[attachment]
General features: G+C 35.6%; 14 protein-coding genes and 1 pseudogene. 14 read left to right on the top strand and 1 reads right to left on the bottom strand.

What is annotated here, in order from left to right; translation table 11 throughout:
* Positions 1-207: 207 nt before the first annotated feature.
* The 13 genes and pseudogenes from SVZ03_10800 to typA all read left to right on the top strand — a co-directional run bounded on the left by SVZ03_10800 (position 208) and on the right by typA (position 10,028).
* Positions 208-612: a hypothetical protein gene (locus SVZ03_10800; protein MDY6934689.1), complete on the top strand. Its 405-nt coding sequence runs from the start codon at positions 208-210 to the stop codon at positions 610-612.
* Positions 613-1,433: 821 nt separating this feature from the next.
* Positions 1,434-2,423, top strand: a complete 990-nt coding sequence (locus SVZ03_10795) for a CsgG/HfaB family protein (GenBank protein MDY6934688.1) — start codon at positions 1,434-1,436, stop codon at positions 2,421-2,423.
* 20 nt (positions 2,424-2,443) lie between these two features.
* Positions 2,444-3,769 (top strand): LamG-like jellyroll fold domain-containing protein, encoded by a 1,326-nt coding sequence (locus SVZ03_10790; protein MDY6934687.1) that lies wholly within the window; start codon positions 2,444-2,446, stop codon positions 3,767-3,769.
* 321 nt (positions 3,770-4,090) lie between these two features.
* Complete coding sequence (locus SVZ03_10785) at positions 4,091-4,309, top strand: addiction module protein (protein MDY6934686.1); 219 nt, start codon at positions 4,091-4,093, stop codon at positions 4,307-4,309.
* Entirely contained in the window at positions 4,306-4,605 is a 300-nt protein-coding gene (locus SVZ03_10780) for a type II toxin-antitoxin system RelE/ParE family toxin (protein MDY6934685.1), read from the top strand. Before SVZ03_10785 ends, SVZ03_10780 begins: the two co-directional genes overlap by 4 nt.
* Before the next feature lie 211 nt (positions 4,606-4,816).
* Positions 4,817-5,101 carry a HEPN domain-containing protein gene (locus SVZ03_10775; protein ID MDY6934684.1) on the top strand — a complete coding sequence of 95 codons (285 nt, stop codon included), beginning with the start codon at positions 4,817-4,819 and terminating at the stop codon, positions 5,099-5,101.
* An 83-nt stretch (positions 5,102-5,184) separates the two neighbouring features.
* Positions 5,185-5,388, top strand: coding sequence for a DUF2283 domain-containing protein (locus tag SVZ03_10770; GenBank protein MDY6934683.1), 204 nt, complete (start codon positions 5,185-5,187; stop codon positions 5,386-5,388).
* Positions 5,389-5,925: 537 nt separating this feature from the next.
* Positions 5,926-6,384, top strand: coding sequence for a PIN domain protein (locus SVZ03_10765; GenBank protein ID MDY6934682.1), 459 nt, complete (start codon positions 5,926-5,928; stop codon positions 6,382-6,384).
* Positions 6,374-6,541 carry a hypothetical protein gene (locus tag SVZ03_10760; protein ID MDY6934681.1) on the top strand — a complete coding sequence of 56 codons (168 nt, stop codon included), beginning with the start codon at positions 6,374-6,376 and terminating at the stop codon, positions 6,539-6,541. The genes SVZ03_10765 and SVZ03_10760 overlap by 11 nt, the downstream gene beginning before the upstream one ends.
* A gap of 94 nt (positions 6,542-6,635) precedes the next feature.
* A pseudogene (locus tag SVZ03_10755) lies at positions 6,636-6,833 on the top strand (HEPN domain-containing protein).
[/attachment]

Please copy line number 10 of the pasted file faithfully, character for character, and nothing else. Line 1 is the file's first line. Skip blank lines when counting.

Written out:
* 321 nt (positions 3,770-4,090) lie between these two features.